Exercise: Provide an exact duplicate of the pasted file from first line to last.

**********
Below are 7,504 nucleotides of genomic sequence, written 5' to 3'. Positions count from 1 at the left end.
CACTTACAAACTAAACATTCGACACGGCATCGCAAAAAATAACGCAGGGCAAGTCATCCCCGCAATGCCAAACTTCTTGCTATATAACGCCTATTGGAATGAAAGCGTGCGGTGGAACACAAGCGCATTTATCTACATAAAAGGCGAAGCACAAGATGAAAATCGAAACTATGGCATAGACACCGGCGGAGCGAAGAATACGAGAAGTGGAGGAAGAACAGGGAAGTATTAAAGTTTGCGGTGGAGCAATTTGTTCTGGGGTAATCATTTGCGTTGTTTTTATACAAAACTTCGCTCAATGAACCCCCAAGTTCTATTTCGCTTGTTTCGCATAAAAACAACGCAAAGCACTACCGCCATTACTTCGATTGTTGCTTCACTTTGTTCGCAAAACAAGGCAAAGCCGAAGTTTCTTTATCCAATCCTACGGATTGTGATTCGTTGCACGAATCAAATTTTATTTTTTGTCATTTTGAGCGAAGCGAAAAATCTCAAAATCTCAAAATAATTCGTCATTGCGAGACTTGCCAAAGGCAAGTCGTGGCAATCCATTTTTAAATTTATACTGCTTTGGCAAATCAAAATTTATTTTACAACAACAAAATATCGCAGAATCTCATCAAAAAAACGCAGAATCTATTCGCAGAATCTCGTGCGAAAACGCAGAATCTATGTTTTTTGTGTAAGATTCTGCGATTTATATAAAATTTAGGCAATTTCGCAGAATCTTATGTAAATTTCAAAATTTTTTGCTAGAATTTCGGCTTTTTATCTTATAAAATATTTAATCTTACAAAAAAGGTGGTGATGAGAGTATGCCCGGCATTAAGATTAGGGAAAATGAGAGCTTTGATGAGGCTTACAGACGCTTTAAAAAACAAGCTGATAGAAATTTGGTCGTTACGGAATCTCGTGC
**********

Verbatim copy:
Below are 7,504 nucleotides of genomic sequence, written 5' to 3'. Positions count from 1 at the left end.
CACTTACAAACTAAACATTCGACACGGCATCGCAAAAAATAACGCAGGGCAAGTCATCCCCGCAATGCCAAACTTCTTGCTATATAACGCCTATTGGAATGAAAGCGTGCGGTGGAACACAAGCGCATTTATCTACATAAAAGGCGAAGCACAAGATGAAAATCGAAACTATGGCATAGACACCGGCGGAGCGAAGAATACGAGAAGTGGAGGAAGAACAGGGAAGTATTAAAGTTTGCGGTGGAGCAATTTGTTCTGGGGTAATCATTTGCGTTGTTTTTATACAAAACTTCGCTCAATGAACCCCCAAGTTCTATTTCGCTTGTTTCGCATAAAAACAACGCAAAGCACTACCGCCATTACTTCGATTGTTGCTTCACTTTGTTCGCAAAACAAGGCAAAGCCGAAGTTTCTTTATCCAATCCTACGGATTGTGATTCGTTGCACGAATCAAATTTTATTTTTTGTCATTTTGAGCGAAGCGAAAAATCTCAAAATCTCAAAATAATTCGTCATTGCGAGACTTGCCAAAGGCAAGTCGTGGCAATCCATTTTTAAATTTATACTGCTTTGGCAAATCAAAATTTATTTTACAACAACAAAATATCGCAGAATCTCATCAAAAAAACGCAGAATCTATTCGCAGAATCTCGTGCGAAAACGCAGAATCTATGTTTTTTGTGTAAGATTCTGCGATTTATATAAAATTTAGGCAATTTCGCAGAATCTTATGTAAATTTCAAAATTTTTTGCTAGAATTTCGGCTTTTTATCTTATAAAATATTTAATCTTACAAAAAAGGTGGTGATGAGAGTATGCCCGGCATTAAGATTAGGGAAAATGAGAGCTTTGATGAGGCTTACAGACGCTTTAAAAAACAAGCTGATAGAAATTTGGTCGTTACGGAATCTCGTGC